In a new series of blogs across the year we’re conducting, Hands Up have decided to question our Trustees to share and get to know them better. In this second post, we caught up with Jack, to ask about his involvement. Read below to find out more!
What is your role within the Hands Up Foundation trustees?
I help support the management (by which I mean the supremely capable and indomitably upbeat Rose Lukas) with legal and regulatory questions which come up in the course of running Hands Up. These can often be sensitive and tricky given the complex web of English, European and international laws and regulations which Hands Up has to comply with.
How/why did you get involved in Hands Up Foundation?
I met my fellow trustee, Louisa Barnett, in a cafe in Damascus in 2010. She went on to host the first Syrian Supper Club in 2012 and I went to many baklava-fuelled evenings before becoming a trustee in 2018. I have also helped out occasionally with legal advice over the past few years. It has been a pleasure to join such a committed, clever and compassionate bunch in their mission to help those affected by the war in Syria.
What aspect of Hands Up Foundation trustee work do think is most important/What aspect do you most enjoy?
Making sure that the funds raised through the generosity of donors and the dedication of the Hands Up team get straight to those who need them as quickly as possible. This means making sure we support the right projects, having contingency plans in place when things on the ground change unexpectedly, and communicating effectively with donors and potential donors to ensure that they are confident that their money is supporting those most in need. The quarterly board meetings are probably what I enjoy most. They are an opportunity to take stock of the impact Hands Up is having on each project and discuss new, exciting ways of raising awareness (and, of course, funds) to support them.
What have you learnt from setting up a charity/being involved in the board? – any tips?
Each trustee on the Hands Up board brings different expertise and a fresh perspective on how to keep everything running smoothly. Together, the board has an in-depth understanding of Syrian politics, the charity sector, finance, compliance, fundraising and law. It’s great to see the cumulative effect of everyone’s skills pulling together.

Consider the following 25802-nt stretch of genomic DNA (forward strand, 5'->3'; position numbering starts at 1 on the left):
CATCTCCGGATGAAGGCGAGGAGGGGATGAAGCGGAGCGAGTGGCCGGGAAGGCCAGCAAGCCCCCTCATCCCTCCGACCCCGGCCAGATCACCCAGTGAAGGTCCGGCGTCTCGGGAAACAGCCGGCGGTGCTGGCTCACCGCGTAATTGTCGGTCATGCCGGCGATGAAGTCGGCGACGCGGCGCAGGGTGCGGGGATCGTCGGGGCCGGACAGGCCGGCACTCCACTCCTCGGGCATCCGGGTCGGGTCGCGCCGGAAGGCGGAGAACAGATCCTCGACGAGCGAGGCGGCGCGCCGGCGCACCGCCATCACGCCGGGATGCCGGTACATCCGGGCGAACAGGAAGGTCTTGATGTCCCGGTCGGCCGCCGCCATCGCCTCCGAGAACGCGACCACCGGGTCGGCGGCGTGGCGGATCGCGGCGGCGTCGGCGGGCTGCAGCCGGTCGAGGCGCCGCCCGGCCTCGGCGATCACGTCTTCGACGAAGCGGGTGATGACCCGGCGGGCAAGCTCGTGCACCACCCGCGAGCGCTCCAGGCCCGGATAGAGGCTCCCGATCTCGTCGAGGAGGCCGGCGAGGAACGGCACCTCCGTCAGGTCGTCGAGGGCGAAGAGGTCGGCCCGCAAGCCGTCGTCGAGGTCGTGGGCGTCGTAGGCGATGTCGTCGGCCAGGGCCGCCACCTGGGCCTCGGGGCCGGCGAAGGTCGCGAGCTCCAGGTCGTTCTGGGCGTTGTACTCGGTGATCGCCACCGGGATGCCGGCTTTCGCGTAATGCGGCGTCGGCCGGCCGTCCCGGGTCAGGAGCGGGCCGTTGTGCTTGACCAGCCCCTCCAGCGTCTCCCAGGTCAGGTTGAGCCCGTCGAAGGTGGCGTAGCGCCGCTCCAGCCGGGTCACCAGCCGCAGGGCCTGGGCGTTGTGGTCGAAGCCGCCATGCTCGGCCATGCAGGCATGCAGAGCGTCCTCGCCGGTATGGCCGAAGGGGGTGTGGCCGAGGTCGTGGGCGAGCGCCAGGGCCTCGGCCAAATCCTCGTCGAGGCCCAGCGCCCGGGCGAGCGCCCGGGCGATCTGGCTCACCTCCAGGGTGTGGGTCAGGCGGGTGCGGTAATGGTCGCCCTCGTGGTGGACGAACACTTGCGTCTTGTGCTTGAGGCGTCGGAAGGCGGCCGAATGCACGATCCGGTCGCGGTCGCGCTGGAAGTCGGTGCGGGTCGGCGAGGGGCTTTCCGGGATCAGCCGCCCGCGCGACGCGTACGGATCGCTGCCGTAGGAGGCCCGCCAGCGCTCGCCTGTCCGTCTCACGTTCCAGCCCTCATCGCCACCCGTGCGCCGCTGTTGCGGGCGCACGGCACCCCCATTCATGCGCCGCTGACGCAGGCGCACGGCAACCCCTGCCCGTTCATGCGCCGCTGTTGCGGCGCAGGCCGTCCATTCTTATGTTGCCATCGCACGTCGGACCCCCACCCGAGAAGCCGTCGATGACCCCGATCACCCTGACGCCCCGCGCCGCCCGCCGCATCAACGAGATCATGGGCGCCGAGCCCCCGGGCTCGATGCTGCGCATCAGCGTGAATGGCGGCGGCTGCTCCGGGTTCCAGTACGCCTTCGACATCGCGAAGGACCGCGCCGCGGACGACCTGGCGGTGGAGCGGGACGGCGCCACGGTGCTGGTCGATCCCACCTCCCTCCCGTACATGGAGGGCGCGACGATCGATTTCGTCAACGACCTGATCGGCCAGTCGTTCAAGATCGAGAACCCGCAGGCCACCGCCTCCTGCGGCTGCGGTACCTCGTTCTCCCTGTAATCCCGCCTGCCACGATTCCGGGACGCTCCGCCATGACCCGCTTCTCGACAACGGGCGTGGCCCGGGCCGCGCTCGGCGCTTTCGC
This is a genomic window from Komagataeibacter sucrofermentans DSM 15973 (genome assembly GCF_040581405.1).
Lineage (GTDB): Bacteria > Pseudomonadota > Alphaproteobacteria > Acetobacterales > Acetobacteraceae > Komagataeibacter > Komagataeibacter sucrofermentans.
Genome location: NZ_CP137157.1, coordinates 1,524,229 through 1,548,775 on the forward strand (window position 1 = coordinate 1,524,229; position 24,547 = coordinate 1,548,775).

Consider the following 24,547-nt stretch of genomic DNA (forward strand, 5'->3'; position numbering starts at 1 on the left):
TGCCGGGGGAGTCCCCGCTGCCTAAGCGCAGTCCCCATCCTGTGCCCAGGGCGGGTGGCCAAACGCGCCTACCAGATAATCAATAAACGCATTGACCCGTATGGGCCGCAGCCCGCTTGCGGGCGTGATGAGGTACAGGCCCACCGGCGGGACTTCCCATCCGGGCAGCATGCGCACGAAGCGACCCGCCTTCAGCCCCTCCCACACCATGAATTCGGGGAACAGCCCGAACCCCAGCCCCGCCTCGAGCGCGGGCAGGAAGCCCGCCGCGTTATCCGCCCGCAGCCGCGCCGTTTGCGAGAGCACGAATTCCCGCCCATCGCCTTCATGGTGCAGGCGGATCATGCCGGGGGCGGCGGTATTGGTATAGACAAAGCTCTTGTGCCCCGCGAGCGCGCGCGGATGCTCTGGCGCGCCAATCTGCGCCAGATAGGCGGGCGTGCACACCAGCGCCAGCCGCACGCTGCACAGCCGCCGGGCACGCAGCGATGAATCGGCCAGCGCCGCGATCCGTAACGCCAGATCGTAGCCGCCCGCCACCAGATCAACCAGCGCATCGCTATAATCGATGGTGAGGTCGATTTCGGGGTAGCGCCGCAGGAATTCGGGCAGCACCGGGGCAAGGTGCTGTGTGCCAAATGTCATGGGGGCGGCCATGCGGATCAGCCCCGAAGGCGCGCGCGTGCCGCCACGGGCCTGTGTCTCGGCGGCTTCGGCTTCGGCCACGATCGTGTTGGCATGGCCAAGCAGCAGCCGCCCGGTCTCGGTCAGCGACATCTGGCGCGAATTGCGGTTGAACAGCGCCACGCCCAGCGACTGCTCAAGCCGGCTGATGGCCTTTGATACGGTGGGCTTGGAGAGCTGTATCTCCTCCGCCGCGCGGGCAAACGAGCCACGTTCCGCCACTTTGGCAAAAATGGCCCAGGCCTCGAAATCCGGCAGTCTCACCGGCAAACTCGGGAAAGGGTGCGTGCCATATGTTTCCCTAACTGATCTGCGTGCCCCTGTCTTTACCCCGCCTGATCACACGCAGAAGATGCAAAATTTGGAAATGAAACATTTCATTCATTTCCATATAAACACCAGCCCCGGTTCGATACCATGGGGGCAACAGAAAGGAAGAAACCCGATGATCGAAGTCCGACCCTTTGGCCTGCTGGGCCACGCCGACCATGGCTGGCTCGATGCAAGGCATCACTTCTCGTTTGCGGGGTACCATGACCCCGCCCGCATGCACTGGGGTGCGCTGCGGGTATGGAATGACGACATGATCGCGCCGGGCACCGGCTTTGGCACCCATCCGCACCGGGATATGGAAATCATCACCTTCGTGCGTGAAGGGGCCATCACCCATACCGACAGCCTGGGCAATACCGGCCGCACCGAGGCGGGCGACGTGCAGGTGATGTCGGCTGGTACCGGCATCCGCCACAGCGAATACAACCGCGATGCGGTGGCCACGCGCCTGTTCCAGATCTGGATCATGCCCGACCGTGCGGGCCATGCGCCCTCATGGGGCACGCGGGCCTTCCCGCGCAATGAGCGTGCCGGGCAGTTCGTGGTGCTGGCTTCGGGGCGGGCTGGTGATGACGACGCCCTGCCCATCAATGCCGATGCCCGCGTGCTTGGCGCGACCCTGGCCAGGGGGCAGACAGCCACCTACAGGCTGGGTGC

Where do you believe Hands Up Foundation makes the most difference?
Undoubtedly in supporting front line workers in Syria and surrounding countries to enable them to provide vital services to those affected by the war. Funds raised by Hands Up enable doctors, nurses, and teachers to bring basic services to parts of Syria that have been all but forgotten. The war has been ravaging Syria for over nine years. Primary school aged children have never known the country at peace. Hands Up offers a safety net of basic education and healthcare which makes an immeasurable difference.
What are the challenges facing Hands Up Foundation in the next year – both here and in Syria?
Raising funds is a constant challenge. There are many worthy causes out there and we are always trying to come up with original, entertaining events to set Hands Up apart. The Syrian Supper Clubs are always popular, as is Singing for Syrians, the annual carol concert held at St Margaret’s Westminster. To these, Hands Up’s tireless Fundraising and Campaigns Manager has added the extremely popular Cinema for Syrians at Leighton House. The Foundation’s challenge this year will be adapting to the COVID-19 pandemic to come up with novel ways of raising funds in these difficult times to support the people of Syria in what are sadly likely to be even more desperate circumstances.
What three words would you use to describe Hands Up Foundation?
Bright, Adaptable, Compassionate